Clojure Library Discovery

I find library discovery difficult in Clojure.

This is both for libraries I think I need, and interesting libraries that I didn’t know existed.

The Clojure Libraries page on clojure.org is fairly sparse, and links to a few resources including The Clojure Toolbox and Clojars. I’ve also found awesome-clojure, which can be handy. I also find libraries through articles and web searches.

The best resource I’ve found for libraries that I didn’t imagine I needed is Clojurists Together. Any one of the Projects they’ve sponsored is worth your time to look at.

When I’m looking for libraries, I generally want to use something that is:

  • Popular
  • Maintained
  • Doesn’t have too many big unresolved problems
  • Uses a syntax and an approach that I’m ok with

Generally that means going through some of the list pages looking for suitable candidates, clicking through to see their github stars, number and severity of issues, last commit date, and looking at clojars for their download stats. This is all rather time consuming and doesn’t promote organic discovery.

I recognise that sometimes Clojure libraries are super stable, and that things like last commit date aren’t necessarily a sign that a library isn’t maintained, but if you look at all the different pieces you can usually work out that something is stable enough to consider.

For example, clj-commons/camel-snake-kebab: A Clojure[Script] library for word case conversions is a library I often use. At the time of this writing it has:

  • 409 stars on GitHub
  • 16 open and 26 closed Issues
  • Last commit was on 13 Dec 2020 (5 months ago)
  • 3,361,482 downloads with 90,540 of this version on Clojars

All of this indicates to me that this is a library that is useful, is being used, can be updated if need be, and that I should feel comfortable using it. Unfortunately it’s quite a bit of work to find all this out.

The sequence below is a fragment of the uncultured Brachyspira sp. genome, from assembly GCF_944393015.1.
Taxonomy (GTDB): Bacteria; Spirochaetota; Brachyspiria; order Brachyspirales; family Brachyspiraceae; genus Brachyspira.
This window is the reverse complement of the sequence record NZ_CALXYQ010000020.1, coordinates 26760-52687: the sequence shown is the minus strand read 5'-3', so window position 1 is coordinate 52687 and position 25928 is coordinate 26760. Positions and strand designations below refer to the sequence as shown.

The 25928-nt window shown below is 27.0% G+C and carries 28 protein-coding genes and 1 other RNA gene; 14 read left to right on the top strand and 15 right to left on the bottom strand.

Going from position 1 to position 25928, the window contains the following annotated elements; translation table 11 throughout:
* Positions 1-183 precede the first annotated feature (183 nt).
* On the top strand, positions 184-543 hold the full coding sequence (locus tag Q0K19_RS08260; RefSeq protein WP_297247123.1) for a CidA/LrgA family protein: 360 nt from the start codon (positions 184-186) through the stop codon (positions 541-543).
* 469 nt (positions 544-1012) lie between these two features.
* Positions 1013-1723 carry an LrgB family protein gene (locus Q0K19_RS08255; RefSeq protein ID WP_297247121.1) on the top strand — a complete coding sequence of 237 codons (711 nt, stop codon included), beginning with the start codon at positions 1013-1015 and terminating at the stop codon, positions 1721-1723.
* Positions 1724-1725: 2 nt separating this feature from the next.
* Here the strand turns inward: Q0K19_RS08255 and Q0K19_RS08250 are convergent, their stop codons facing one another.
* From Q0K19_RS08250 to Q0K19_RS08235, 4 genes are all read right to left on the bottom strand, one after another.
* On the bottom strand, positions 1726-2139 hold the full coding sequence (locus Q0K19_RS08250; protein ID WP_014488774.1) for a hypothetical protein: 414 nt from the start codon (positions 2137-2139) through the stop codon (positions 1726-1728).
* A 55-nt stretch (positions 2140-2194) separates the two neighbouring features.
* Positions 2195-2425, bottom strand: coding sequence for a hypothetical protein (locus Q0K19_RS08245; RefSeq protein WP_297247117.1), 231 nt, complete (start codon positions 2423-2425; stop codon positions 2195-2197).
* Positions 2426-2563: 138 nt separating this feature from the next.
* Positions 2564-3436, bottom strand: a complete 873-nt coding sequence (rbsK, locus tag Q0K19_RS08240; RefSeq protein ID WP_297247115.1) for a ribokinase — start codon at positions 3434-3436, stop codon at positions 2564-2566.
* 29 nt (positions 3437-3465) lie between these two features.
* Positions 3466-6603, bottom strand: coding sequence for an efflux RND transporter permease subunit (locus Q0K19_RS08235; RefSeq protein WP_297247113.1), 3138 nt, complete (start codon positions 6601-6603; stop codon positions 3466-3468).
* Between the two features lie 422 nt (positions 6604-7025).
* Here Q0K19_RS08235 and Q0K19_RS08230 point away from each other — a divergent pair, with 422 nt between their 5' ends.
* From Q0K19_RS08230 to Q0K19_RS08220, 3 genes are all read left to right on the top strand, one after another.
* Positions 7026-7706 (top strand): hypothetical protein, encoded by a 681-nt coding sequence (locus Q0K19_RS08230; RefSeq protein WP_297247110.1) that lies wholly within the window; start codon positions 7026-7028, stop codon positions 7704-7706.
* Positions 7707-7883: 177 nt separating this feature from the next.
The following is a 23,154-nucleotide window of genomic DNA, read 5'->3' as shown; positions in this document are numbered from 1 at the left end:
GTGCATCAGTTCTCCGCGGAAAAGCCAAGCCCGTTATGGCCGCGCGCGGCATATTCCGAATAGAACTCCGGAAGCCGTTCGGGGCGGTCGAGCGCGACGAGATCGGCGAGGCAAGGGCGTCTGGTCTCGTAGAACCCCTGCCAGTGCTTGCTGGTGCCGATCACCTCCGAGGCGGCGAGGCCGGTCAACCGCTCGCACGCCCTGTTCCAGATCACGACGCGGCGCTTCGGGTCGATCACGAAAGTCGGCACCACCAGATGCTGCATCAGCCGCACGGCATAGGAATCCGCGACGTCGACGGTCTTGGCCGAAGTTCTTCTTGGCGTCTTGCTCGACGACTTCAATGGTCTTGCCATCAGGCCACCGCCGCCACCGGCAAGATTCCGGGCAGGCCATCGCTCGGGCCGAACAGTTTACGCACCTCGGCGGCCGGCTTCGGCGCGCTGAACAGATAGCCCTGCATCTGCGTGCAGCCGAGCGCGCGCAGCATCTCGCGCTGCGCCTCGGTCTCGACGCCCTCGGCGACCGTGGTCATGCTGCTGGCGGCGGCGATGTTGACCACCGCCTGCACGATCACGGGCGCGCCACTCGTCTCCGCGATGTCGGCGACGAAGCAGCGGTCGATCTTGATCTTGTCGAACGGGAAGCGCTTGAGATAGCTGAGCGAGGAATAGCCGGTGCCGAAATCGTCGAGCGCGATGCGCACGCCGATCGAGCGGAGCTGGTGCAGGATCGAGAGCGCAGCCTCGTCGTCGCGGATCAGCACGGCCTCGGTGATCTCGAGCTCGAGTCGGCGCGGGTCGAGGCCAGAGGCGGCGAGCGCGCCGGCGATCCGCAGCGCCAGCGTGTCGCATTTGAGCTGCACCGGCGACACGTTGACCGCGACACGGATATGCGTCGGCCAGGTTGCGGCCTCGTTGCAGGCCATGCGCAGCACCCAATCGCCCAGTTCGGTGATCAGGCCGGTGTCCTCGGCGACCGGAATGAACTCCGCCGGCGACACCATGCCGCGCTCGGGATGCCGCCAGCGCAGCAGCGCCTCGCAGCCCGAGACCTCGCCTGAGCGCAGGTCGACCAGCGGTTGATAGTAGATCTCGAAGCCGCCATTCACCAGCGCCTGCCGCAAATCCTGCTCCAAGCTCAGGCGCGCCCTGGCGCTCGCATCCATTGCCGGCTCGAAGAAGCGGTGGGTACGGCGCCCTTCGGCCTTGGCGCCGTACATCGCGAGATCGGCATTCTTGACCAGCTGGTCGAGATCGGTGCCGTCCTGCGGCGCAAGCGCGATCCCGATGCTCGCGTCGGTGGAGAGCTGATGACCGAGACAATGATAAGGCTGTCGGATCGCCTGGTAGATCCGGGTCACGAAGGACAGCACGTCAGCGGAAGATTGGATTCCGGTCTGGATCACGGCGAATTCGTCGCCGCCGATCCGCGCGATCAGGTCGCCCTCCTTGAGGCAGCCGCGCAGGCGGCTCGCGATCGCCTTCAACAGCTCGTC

In my professional life I program in C# and use NuGet packages. When you search for things on NuGet.org the download statistics and last update dates are right there in the search results. You can also look at NuGet Must Haves as a more purpose specific way of finding things. It puts a lot of the data I need to make decisions about library selection within reach in a way that doesn’t seem to exist in Clojure.

Is this an issue that other people have?
Are there alternative tools for library selection that I’m not using?
Is there hope of better library selection tools coming to the Clojure community?

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A lot of the time there is only one library that does what you want, so whether it is updated frequently is a moot point in any case.

When there is more than one library solving a specific problem that I’m having, I generally just start investigating the latest one (the idea being that if someone developed an alternative then they might have found something lacking with the existing one).

To evaluate the library I just check that their api is good (I much prefer non-macro apis where possible, pure functions as much as possible, no global state), then play around with it in the repl. If it solves my need then I don’t care too much about whether it is frequently updated (in fact I prefer that it stays stable). Most of the time it is pretty easy to fix any issues that come up myself.

I don’t think stars or download statistics add a lot of value except for popularity, which is not that useful when there is only a small amount of alternatives.

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Great points! We could certainly do something to make this easier…

One thing missing from your list is the #find-my-lib channel in the Clojurians Slack.

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